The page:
18. DNA Replication rates in E.Coli (Bacteria) • In E.coli cells, it takes 42 minutes to replicate a circular chromosome that has 4,639,221bp and is about 4.1mm in length • Since the chromosome is duplicated from one origin by two growing forks, the rate of fork movement is about 1000bp per second per fork.

  19. DNA replication rates in humans • The rate of fork movement in human cells is 100bp per second per fork. • The entire human genome of 3,000,000,000 bp replicates in about 8 hours, suggesting around 1000 forks • However there are about 10,000-100,000 replicons, each of which operates for only part of the 8 hour period

  20. DNA Replication • Replication of bacterial genomes occur at a single origin of replication • There are unique sequences at the origin of replication • Several proteins recognize the origin and separate the DNA strands

  21. A replication fork of E.Coli Direction of fork movement

  22. DNA helicase unwinds the DNA ahead of the DNA replication fork • Single stranded DNA binding proteins (SSB) are also at the replication forks to protect the DNA from cleavage • A special type of RNA polymerase, primase, makes short 10 to 20 nucleotide chains of RNA that are complementary to one of the template DNA strands • Nascent DNA is covalently linked to the short stretch of RNA • Therefore RNA primes the synthesis of DNA

  23. Action of Primase

  24. Chain elongation by DNA polymerase

  25. DNA polymerases synthesise DNA • DNA polymerases carry out the following reaction: (dNMP)n+dNTP = (dNMP)n+1 + PPi • Synthesise chains ONLY in a 5’ to 3’ direction • DNA polymerases synthesise DNA with a high degree of fidelity • DNA is read in a 5’ to 3’ direction • There are three DNA polymerase I,II and III. They can synthesize DNA and proof read using a 3’ to 5’ exonuclease activity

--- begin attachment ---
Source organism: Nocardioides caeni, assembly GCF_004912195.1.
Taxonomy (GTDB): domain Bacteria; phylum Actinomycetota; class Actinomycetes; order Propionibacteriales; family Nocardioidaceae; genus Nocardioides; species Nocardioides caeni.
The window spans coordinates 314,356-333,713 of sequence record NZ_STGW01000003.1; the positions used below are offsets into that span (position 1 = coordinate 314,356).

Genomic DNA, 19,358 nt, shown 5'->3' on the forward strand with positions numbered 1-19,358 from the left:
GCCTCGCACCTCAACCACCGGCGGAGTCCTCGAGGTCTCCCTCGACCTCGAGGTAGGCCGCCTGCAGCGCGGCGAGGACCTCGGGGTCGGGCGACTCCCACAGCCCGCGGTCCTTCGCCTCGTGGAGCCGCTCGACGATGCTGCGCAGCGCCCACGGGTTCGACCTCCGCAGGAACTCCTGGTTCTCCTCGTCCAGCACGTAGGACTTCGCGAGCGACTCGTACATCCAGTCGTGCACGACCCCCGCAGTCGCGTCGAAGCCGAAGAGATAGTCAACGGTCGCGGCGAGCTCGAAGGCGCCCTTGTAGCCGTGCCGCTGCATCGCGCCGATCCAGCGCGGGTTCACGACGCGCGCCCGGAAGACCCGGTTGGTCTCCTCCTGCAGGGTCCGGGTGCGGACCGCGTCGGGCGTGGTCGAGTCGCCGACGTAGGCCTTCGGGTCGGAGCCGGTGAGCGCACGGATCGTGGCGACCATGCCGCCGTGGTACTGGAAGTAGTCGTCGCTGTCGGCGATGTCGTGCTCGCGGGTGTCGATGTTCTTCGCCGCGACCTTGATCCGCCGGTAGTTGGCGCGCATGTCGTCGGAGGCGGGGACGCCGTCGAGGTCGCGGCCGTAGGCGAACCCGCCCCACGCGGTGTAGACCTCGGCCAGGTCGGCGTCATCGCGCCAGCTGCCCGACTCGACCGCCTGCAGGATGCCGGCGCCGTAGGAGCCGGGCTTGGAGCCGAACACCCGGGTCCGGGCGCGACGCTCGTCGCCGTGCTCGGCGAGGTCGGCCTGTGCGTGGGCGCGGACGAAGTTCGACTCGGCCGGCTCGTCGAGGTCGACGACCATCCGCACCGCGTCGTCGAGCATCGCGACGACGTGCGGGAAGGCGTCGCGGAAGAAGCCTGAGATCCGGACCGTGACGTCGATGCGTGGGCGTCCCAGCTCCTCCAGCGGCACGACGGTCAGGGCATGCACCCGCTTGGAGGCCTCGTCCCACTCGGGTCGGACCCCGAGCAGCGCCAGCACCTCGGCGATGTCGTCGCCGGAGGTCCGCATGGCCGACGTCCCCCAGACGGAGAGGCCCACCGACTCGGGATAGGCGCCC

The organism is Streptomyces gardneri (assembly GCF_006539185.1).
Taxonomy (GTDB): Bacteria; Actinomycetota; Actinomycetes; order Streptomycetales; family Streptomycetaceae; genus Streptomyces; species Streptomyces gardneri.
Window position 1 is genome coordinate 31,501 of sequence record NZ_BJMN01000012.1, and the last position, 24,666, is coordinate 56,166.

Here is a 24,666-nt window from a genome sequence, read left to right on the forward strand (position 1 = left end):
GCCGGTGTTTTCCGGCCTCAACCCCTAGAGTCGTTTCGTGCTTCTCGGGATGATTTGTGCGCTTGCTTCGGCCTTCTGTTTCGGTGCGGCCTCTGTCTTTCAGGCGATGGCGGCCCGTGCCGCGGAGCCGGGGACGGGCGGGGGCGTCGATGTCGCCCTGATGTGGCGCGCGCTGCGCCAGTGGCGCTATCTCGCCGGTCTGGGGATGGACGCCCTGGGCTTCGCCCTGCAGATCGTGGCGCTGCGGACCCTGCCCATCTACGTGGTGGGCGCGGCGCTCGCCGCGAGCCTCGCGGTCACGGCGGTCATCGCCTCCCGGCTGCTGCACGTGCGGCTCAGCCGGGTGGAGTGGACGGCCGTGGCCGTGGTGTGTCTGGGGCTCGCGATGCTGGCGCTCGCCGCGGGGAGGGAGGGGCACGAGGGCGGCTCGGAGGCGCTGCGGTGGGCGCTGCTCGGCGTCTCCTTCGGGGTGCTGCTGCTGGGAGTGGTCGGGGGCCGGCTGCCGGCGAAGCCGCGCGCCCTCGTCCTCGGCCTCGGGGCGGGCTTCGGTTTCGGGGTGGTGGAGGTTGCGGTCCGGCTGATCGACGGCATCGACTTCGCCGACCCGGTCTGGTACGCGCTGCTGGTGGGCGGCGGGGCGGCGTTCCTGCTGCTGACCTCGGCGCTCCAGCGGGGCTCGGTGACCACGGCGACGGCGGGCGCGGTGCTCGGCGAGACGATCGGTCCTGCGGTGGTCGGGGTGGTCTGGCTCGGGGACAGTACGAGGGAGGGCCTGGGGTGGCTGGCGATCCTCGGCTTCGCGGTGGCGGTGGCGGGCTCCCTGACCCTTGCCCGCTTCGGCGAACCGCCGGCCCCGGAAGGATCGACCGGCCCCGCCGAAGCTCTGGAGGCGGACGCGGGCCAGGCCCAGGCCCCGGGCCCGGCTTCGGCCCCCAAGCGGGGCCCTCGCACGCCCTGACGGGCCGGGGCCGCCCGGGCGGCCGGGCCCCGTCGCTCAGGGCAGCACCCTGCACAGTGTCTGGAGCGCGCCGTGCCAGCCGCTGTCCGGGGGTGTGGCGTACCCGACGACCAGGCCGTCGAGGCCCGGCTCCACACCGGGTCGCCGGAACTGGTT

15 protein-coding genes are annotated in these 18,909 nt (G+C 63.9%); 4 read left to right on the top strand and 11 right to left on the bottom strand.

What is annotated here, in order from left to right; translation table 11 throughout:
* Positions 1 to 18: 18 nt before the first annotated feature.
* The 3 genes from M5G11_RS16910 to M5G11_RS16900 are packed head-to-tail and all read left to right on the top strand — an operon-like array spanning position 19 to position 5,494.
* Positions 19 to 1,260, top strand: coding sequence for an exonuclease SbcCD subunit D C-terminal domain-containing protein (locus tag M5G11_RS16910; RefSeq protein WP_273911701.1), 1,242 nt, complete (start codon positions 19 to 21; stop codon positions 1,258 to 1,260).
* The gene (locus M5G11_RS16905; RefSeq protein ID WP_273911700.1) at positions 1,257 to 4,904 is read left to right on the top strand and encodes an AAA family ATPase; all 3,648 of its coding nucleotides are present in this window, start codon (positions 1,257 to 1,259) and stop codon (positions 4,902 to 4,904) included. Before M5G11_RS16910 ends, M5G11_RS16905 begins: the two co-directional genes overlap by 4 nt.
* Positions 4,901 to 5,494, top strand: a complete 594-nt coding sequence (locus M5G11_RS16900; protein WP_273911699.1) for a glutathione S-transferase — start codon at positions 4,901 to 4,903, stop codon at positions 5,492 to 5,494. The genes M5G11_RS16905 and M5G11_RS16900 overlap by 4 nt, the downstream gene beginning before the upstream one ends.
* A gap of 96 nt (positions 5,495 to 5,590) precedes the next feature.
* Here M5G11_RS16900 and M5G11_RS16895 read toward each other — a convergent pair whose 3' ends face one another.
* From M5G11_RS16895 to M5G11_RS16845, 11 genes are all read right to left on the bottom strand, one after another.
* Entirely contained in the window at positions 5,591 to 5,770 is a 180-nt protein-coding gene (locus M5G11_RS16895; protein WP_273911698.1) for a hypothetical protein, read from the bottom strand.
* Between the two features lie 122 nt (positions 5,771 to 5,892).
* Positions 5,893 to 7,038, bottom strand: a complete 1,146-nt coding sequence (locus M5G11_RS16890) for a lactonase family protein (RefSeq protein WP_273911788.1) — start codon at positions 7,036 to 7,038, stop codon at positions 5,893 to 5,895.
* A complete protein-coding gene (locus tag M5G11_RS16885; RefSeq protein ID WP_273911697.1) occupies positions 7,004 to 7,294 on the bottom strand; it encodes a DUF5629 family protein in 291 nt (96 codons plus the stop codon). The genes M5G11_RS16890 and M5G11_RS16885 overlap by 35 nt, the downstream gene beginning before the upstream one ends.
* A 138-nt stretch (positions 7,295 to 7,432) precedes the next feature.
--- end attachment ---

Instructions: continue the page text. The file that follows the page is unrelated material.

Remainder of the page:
26. DNA polymerases I, II and III are proof reading 3’ to 5’ exonucleases

  27. Only DNA polymerase I is an error correcting 5’ to 3’ exonuclease. This activity is essential for removing the RNA from the DNA

  28. Removal of RNA and ligation of DNA

  29. A Replication Fork of E.Coli

  30. Summary of replication in E.Coli • Origin of replication is recognized by a number of proteins • These include DNA helicase and single stranded DNA binding proteins (SSB) • The result of this recognition is the unwinding of the double stranded DNA helix • Primase synthesises a 10-20 base RNA strand in the 5’ to 3’ direction that is complementary to the DNA • This is then extended by DNA polymerase III

  31. At the replication fork there is a leading and a lagging strand. Leading strand presents no problems as it can be synthesised in the 5’ to 3’ direction • On the lagging strand the DNA is synthesised as Okazaki fragments which are around 1,000 to 2,000 bases in length • DNA polymerase I removes the RNA primer and fills in the gap between Okazaki fragments • The Okazaki fragments are then joined together by DNA ligase • Any mistakes in incorporation of nucleotides can be repaired by a 3’ to 5’ exonuclease activity